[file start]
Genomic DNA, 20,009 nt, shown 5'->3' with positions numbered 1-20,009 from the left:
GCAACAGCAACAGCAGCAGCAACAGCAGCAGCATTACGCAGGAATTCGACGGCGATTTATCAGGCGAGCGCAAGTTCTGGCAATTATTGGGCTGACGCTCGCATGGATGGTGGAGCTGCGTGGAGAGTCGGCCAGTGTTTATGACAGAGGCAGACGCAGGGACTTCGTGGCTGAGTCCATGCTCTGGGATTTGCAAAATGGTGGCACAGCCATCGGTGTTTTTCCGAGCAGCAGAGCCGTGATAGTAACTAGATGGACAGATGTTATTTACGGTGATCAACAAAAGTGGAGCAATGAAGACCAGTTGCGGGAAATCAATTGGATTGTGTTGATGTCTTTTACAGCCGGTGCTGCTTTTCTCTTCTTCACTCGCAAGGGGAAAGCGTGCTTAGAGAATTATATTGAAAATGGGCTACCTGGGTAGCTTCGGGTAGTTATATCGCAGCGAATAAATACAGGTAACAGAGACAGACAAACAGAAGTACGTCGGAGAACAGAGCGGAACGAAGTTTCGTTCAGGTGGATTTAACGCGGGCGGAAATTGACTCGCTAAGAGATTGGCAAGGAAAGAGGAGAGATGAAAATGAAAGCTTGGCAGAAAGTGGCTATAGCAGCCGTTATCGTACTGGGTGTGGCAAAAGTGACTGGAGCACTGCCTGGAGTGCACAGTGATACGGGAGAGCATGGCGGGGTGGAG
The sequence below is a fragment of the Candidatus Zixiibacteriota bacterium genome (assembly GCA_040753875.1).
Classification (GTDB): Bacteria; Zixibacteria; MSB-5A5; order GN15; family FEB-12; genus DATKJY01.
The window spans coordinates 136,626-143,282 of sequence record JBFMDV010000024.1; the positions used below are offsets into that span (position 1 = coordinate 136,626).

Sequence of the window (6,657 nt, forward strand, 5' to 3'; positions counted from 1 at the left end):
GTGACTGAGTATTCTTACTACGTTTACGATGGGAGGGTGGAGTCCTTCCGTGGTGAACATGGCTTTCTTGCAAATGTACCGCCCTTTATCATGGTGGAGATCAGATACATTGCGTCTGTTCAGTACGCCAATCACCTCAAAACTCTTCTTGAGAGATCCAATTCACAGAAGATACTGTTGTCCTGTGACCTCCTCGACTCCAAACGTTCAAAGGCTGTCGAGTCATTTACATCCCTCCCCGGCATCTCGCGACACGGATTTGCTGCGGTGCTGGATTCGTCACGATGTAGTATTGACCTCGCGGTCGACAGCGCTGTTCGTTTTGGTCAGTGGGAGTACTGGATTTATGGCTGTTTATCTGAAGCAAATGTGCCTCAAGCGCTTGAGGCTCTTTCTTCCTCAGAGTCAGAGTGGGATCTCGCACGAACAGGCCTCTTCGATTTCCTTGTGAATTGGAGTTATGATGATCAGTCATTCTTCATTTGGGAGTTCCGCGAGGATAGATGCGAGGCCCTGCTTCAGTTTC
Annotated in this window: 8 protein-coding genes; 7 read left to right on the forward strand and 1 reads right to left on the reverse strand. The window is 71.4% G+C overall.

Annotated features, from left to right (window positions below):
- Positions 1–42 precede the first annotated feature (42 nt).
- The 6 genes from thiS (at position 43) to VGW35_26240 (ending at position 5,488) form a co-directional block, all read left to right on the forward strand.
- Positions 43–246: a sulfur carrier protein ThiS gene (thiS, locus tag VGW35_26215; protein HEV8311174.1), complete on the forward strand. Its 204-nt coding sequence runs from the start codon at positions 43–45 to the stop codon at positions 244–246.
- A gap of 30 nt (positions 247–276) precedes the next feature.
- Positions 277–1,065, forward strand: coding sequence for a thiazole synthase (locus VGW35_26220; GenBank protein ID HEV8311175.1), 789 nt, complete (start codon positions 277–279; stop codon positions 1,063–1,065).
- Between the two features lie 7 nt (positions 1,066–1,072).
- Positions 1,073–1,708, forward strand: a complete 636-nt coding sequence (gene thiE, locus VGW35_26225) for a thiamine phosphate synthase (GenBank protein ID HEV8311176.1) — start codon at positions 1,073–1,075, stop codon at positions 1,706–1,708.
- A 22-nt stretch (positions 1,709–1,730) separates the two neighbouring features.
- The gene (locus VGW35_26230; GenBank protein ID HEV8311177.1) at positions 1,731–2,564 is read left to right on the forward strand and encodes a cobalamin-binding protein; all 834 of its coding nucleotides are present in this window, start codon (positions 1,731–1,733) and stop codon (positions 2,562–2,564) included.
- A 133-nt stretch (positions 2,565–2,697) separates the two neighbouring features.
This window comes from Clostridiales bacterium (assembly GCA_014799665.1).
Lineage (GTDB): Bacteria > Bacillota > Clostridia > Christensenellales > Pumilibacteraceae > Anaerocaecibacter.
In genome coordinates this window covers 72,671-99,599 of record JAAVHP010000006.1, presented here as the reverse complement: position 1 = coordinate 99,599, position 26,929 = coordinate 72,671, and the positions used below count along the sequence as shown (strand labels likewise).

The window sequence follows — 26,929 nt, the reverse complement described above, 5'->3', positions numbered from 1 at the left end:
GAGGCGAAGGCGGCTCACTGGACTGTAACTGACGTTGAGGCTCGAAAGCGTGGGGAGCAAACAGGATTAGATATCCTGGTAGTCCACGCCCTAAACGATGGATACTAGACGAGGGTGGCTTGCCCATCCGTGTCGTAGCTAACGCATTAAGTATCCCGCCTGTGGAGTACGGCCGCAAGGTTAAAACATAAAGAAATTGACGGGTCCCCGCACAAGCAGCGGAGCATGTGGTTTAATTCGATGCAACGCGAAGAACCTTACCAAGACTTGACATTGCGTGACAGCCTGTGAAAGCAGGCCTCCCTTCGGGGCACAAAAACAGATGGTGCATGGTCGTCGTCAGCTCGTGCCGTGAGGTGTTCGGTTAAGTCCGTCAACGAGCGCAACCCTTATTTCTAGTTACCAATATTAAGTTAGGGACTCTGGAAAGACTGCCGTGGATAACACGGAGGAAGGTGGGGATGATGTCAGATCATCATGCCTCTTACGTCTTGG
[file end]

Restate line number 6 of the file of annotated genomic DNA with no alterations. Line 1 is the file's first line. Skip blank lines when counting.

Sequence of the window (6,657 nt, forward strand, 5' to 3'; positions counted from 1 at the left end):